Monday, May 11, 2009

Marcelle Marquardt ,City Clark

This story was taken entirely from the March 23rd 1978 Wagon Wheels issue of the Rich Hill Mining Review.
I like this story because it's about City Hall 30 years ago

Marcelle Marquardt left the labor force to be a full time mother but she always intended to go back to work when both her sons were out of school. But the old saying about mice and men holds true for mothers too.
One of the jobs Marcelle was interested in in Rich Hill was the position of City Clerk. However, the position became available before she did. Her youngest son was still in junior high at the time the council was looking for city clerk applications. But if it knocks twice it isn't opportunity and shortly Marcelle found herself in city hall.
The position of city clerk had appeal to Marcelle for two basic reasons - she doesn't like routine work and she does like working with the public. Being city clerk is anything but routine and there is plenty of public contact, said Marcelle.
Marcelle learned much about working with the public from her father-in-law and former employer, Fred Marquardt, she said. She also credits Mrs. Opal Heatherly, as do many former students of Rich Hill High, for having the background in commercial subjects to handle the duties of city clerk.
It was hard to track down all the duties of the city clerk due to the variance in the nature of the work. Basically the city clerk is responsible for the office work of the city of Rich Hill. Again Marcelle is quick to credit others. This time it's her co-workers, assistant clerk Beth Smith and secretary Renea Castlebury. Much of Renea's time is spent in getting the utility bills figured, addressed and mailed. Beth handles the bank deposit and records when meters are turned on or off.
The other two women handle many of the complaints that come in, said Marcelle. However "the real hot ones" still go to Marcelle. Marcelle became city clerk in August of 1976 and inherited the problems that go with a major" Construction project the Rich Hill sewer system.

The paper work required whenever state or federal money is involved has occupied much of her time in the past year. Another time consuming task was preparing an application to HUD for a total water system package for Rich Hill.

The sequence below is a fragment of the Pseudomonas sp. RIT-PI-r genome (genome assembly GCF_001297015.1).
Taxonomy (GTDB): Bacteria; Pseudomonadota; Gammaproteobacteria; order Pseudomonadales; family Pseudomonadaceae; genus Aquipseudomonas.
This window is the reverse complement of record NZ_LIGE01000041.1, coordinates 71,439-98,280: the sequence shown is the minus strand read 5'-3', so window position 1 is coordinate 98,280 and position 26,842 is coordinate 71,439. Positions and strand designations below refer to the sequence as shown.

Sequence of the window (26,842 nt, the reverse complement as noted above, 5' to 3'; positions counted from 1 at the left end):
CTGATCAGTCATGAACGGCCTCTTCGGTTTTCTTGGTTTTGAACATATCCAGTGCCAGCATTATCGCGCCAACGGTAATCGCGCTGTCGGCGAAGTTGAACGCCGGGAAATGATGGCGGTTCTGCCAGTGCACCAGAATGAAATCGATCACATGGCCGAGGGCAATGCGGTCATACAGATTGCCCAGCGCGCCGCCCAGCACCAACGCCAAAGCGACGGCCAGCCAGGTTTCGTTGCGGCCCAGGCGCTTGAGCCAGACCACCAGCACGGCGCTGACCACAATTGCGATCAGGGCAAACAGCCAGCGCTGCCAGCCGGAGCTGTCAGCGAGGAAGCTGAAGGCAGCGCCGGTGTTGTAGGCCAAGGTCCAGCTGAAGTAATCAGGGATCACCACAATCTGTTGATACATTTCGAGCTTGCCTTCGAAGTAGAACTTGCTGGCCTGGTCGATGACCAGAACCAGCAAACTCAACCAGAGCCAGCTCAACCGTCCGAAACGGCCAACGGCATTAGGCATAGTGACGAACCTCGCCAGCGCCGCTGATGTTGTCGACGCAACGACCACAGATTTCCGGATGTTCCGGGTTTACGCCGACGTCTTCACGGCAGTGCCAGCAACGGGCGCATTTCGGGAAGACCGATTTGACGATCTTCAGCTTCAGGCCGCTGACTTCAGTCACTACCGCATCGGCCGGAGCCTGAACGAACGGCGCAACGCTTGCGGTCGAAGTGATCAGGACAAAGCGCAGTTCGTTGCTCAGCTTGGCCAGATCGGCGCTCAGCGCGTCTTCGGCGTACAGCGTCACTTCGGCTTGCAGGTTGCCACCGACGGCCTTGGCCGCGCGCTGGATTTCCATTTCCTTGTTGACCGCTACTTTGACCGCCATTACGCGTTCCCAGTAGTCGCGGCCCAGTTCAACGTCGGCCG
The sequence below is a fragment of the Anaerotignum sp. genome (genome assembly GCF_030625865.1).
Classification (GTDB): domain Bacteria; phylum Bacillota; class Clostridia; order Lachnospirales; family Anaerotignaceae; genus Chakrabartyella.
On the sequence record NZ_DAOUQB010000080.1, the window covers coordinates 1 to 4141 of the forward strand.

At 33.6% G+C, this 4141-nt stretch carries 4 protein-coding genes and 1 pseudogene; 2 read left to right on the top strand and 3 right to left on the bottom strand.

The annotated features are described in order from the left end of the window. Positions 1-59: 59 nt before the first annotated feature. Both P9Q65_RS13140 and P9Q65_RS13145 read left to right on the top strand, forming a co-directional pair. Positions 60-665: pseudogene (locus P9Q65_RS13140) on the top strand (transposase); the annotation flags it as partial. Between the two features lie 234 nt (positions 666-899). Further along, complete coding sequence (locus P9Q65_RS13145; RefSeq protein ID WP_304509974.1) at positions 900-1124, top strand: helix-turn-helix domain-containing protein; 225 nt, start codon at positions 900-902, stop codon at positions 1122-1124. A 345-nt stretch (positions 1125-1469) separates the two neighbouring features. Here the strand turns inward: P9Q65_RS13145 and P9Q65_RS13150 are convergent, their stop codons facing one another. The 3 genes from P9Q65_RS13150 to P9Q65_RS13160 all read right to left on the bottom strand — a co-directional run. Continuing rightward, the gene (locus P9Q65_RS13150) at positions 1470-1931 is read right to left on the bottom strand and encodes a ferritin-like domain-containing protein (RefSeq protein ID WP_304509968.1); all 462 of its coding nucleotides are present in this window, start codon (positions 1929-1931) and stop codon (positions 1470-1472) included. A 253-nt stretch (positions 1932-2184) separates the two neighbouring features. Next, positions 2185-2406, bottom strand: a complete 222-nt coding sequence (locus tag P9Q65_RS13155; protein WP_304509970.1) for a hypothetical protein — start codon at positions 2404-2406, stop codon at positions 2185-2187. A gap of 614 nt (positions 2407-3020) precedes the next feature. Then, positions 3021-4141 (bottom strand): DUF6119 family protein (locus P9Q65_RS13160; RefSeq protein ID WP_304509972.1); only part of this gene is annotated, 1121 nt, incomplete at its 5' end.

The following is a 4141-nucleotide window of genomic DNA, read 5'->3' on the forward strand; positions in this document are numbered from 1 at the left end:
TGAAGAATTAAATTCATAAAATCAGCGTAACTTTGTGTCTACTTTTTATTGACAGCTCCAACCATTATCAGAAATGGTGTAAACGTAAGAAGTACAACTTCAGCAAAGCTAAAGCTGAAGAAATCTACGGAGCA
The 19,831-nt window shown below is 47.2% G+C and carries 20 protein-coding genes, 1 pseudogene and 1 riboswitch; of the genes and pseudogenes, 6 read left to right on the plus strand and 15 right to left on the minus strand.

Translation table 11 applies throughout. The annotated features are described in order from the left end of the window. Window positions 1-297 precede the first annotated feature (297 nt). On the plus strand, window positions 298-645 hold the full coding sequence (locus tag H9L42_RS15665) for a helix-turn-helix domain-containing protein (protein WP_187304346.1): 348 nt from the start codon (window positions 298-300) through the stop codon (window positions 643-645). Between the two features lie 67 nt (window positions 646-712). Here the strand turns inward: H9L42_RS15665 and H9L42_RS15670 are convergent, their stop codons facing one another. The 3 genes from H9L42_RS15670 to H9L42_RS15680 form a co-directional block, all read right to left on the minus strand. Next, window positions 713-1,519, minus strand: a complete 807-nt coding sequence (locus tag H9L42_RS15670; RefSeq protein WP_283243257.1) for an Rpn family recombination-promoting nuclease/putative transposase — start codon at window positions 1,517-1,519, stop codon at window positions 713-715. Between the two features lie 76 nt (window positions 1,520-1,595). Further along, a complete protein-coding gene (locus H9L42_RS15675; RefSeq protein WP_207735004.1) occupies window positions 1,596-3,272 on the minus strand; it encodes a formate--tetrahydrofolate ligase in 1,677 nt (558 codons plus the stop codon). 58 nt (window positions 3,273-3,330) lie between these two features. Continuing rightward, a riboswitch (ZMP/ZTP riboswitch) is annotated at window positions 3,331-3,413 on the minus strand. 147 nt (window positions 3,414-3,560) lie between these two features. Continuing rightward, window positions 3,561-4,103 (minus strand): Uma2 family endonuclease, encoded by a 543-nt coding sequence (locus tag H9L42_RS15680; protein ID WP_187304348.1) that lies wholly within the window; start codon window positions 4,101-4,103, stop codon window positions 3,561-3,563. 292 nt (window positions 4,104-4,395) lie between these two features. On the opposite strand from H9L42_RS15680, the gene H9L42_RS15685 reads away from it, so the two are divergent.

The application narrowly missed getting funded and plans are to resubmit the proposal when the guidelines come out. She also handled much of the contacting and paperwork of getting a Man power grant for Rich Hill.Under this program three policemen and seven otherworkers have their salaries paid by the federal government. Much of the Manpower work has been done in the city park system.
Marcelle disagrees with the saying "You can't fight City Hall". Anyone with a complaint is heard and an effort made to work the problem out, she said. You can get something done or your problem aired by using reasonable discussion, she said.
While some people will complain no matter what the vast majority are not hard to work for, she said. Even with the inconvenience of the sewer con­struction and 10 days of pump trouble most people were very understanding, she said.
"Totally impossible", she said when asked about corruption in city hall. It would be very difficult to rip off the city funds due to the annual audit. ''If we mislay 15c the auditors will find it", she said. The federal funds for the various projects are received by the city only when requested to meet current obligations, she said. Even in the $15 petty cash fund the auditors require a receipt for each penny.
The adjustment back to a working woman required some changes in the household chores but there were big problems. Her husband, Ronnie, while not wild about her returning to work has supported her efforts, she said. She does miss working on the farm with him but everything has it's drawbacks. Her oldest son, Rocky, is attending the University of Missouri and her younger son, Zack, is a freshman at Rich Hill High.

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